Anthony Riccio, stacks manager at Yale University’s Sterling Library, presented a case study of how he has organized, involved and motivated student workers for greater productivity and job satisfaction in a very large collection. He described the trajectory of the typical student worker from initial contract, through a developing sense of teamwork and role-identification, to becoming a creative and contributing member of a larger effort.
The touchstone of Riccio’s approach is a well developed, student-centered training model that builds upon previous skills and intentionally incorporates student ideas and suggestions at every step. Students begin with sorting books on carts and work their way up through shelving and shelf-reading to higher-level activities such as searching and special projects. They work in teams – “We never shelve alone,” says Riccio – and both give and receive constant feedback on progress through graphs and reports, individual meetings, and daily “student huddles.” There are frequent work rotations to subvert boredom, and students who evidence interest and involvement are eligible for promotion to team leader.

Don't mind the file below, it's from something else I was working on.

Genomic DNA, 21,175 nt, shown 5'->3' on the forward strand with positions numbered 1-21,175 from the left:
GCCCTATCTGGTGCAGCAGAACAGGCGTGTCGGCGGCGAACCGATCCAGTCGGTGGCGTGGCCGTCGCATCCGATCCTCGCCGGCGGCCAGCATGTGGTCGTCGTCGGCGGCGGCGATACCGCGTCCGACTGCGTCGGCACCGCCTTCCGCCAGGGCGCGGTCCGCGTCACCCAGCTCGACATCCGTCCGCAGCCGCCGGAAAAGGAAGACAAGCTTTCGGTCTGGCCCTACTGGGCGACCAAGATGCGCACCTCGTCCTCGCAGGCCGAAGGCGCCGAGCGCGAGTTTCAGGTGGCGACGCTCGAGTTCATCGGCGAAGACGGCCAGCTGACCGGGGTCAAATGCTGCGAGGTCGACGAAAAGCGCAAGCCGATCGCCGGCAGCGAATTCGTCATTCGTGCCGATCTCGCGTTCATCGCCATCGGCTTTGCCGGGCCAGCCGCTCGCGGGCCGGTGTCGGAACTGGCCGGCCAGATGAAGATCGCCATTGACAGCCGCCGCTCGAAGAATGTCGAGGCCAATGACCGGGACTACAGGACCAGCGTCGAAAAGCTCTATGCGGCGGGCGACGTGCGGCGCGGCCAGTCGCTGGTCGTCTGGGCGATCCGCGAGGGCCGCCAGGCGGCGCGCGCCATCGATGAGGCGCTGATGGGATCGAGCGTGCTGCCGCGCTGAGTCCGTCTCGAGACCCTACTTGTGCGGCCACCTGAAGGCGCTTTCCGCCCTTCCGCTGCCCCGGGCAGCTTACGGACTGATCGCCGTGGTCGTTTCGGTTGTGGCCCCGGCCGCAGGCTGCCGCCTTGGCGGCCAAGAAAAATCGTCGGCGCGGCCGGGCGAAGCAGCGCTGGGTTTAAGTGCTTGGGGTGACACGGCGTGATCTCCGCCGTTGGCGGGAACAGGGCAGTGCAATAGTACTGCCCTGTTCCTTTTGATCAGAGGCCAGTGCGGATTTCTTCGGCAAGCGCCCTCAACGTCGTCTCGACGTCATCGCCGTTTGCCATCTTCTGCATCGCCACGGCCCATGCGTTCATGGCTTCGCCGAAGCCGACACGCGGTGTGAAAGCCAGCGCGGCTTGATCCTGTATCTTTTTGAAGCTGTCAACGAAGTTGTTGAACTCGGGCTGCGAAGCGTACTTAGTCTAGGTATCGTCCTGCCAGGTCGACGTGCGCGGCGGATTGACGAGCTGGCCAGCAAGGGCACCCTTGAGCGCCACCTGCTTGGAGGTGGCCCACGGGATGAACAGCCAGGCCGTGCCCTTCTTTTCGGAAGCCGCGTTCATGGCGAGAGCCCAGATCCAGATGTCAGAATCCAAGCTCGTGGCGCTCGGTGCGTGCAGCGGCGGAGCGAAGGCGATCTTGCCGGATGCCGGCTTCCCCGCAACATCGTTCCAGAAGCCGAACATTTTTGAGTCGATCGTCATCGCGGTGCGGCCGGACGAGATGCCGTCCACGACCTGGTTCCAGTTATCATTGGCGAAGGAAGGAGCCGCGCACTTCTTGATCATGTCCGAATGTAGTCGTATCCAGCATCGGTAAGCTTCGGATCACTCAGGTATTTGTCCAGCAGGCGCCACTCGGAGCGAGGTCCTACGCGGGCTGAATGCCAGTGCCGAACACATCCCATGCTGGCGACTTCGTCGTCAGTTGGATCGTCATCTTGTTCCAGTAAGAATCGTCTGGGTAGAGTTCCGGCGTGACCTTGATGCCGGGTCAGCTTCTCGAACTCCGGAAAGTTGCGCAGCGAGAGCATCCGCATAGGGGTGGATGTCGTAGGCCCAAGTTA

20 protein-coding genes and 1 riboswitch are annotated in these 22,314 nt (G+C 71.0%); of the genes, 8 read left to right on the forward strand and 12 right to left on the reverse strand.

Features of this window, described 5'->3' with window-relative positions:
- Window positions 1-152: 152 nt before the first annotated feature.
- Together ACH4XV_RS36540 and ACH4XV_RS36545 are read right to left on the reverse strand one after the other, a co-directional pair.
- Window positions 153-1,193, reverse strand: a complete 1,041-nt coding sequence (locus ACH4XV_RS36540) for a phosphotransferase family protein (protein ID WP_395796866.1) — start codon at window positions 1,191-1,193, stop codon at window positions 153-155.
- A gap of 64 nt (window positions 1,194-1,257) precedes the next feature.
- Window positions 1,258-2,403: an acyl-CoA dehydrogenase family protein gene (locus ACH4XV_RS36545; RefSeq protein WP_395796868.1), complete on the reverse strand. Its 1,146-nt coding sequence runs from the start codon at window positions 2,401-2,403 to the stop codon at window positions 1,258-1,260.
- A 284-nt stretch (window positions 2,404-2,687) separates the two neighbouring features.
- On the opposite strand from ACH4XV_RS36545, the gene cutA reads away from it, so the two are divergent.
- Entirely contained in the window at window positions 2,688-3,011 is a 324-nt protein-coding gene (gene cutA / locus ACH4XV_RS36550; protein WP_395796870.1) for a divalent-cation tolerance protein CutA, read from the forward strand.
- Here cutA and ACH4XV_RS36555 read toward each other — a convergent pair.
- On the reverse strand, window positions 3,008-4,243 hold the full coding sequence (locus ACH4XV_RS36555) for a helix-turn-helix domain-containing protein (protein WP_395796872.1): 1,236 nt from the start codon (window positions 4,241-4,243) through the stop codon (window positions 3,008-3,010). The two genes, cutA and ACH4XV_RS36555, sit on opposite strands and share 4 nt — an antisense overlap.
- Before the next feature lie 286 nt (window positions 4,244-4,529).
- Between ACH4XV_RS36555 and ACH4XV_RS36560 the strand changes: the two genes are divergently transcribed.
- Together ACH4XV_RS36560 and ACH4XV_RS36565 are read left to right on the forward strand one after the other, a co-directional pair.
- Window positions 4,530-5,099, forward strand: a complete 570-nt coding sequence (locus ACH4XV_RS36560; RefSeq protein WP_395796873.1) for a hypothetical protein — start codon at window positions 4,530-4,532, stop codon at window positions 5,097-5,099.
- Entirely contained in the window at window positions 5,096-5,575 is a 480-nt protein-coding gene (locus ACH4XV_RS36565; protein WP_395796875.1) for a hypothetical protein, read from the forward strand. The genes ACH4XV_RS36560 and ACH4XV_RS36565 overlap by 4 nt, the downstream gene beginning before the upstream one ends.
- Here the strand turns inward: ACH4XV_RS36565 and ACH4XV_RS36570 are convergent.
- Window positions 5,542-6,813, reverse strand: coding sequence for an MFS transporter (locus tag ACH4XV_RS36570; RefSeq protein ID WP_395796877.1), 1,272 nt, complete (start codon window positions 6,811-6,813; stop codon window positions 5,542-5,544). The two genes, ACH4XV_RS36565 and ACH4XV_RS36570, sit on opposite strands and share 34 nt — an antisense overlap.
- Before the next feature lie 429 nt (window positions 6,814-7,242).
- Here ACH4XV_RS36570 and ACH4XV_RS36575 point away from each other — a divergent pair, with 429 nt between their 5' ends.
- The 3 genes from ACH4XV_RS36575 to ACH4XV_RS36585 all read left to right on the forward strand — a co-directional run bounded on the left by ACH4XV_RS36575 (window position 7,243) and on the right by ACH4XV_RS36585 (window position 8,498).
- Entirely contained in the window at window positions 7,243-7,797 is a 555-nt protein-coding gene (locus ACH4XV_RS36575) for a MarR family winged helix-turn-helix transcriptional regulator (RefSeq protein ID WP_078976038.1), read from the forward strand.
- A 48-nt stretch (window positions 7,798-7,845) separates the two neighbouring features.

Over the twelve years that he has been at Sterling, Riccio has seen a marked improvement in productivity, morale, sense of teamwork and retention rate among student workers. “Students want structure, goals, and feedback,” he remarks. “They will make a difference if they are given a chance.”